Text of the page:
As I have complained before, kids today with their Nintendos, and their Interwebz, and their Googles, have no idea how good they have it. I was reminded of this the other day when a commercial for the new iPhone came on. Now, you all know what a techie I am, and how Steve Jobs is kinda like a deity to me, so you will probably be surprised to learn that I do not have an iPhone. (That last sentence was written in the Microsoft “Sarcasm” font, just in case you missed it)
Now these iPhone thingies look pretty cool. Apparently you can surf the intertubes, take movies, play video games, and use them to hold impromptu video conferences like Dick Tracy. However, my fear of technology, and frugality will probably make me the last person on planet earth to succumb to the siren’s call of the iPhone. (OK, it’s mostly my frugality). So I was kind of stunned when Lil’ Miss 20 Prospect informed me that some of the kids in her 5th grade class at Our Lady of the Subdural Hematoma already have their own iPhones.
I may have mentioned this before, but as far as private Catholic schools go, OLSDH is one of the poorer ones in town. We don’t get the children of big moneyed yuppies like St. Thomas Academy, or the spawn of the suburban Nouveau Rich. Most of the graduating kids will go on to heathen public high schools due to their parents lack of $$$. So I was a bit astounded by the fact that iPhones were becoming common place among tweenagers.
This has raised a whole new level of alarm on my Parenting Fear-O-Meter. Growing up, our communications in school were limited to folded slips of paper, with hastily scrawled messages like “tell Jimmy, to tell Chris, that Kim says, that Marianne told her that Eileen likes him”. Unless you were to eat the notes after reading them, you learned pretty quickly that anything you wrote could be held against you in the court of Sister Josepha. So we were always pretty careful about what we wrote, and whom we wrote about.
Even when I entered 8th grade and began talking to girls on the telephone privacy was a luxury I never had. At 20 Prospect we were blessed to have 2 phones, one on the wall in the kitchen with a 20 ft. long extension cord, and an old black Ma Bell phone in the upstairs hallway. Even if you were sitting in the hall closet, with the door shut, whispering, you could never be 100% certain that Mom wasn’t on the downstairs phone listening in.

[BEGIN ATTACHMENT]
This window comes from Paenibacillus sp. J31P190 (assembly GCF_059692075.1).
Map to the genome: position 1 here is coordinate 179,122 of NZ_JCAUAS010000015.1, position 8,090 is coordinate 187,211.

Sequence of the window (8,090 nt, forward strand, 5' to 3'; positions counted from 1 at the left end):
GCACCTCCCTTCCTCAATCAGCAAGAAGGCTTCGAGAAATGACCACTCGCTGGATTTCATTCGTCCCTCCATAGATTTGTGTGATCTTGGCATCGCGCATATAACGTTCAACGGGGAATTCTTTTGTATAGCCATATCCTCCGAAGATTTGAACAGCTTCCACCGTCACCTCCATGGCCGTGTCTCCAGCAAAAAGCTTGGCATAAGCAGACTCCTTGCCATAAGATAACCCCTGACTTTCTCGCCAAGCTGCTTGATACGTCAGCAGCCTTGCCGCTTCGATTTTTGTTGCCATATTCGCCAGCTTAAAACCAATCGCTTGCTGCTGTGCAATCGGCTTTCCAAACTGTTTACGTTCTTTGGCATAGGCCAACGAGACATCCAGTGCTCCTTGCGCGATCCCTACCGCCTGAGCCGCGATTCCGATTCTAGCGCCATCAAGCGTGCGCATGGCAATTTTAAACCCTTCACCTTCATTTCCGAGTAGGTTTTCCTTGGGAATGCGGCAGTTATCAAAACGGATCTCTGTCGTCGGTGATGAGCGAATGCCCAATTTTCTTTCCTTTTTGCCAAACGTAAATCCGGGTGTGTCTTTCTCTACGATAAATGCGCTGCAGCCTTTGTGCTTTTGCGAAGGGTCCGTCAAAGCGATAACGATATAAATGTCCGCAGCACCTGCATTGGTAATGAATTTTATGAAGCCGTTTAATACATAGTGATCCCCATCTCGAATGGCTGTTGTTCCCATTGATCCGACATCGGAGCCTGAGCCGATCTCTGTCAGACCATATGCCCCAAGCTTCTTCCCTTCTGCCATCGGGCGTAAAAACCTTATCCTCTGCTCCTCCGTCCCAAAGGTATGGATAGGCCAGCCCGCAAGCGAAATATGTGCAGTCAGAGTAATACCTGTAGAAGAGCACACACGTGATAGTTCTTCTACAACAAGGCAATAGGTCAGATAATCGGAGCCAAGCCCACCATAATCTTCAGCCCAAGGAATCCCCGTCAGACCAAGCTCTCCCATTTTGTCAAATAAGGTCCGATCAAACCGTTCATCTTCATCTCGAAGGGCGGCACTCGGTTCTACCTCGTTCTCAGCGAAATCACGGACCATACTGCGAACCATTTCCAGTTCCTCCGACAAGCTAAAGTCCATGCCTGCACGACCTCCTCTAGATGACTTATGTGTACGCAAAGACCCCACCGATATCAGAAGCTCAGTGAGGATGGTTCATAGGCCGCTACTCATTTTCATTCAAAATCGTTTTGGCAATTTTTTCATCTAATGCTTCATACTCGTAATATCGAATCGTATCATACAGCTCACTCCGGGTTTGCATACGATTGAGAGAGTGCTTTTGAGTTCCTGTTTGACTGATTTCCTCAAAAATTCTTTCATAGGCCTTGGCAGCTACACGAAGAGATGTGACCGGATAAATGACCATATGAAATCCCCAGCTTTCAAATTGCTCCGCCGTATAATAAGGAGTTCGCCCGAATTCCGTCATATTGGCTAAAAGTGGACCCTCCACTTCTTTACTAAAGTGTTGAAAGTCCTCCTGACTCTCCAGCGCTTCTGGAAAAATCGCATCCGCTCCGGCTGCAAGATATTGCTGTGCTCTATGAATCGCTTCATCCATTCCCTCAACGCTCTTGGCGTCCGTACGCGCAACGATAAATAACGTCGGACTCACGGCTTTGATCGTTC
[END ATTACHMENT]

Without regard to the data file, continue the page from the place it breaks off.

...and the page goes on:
So that TV commercial about the all amazing uses of the iPhone made me realize something. For the first time I began to think about all of the things that me and my relatively benign set of friends might have done had we the technology to take pictures of our butts and post them on the principal’s Facebook site. And we were the good kids! What would these technologies have produced in the hands of the juvenile delinquents at the Batavia Correctional Facility Junior High? Armageddon most likely.
As Lil’ Miss 20 Prospect teeters on the brink of adolescence, she is about to gain access to hitherto unheard of ways to screw up and get into trouble. I quick ran upstairs, and pulled out the instruction book that she came with to see how I was supposed to manage her access to technology, but unfortunately the 1999 edition did not foresee Dick Tracy type phones in the hands of 10 year olds. (If you have a more recent copy, can I borrow it?). Then I started sweating.
Unless I build a tower, and lock her in it for the next 10 years, I am going to have to figure out how to protect her from getting hurt, or hurting others, by doing the things that I am quite sure I would have done if I could have gotten my hands on a digital video camera at age 11. Frankly, this scares the bejeebers out of me since I hardly understand how these gadgets work in the first place. Knowing what she is texting, emailing, or posting, is not as easy as listening at the foot of the stairs while she sits in the hall closet talking on the phone.
Before you think I am only concerned about my little princess, I admit that I have the same concerns for 20 Prospect Jr. Even though he takes after his Saintly mother, I’m sure he’ll find new and creative ways of getting in trouble. I can imagine what a delinquent I would have become if I had the amazing power of the Googles, and the Facebooks as a teen. I probably would have spent a lot fewer nights playing Dungeons and Dragons.
On the plus side, if the two of them are in jail by 18 then all that money in their 529 accounts can go towards retirement. So there is that silver lining.
So parents. What keeps you awake at night with worry?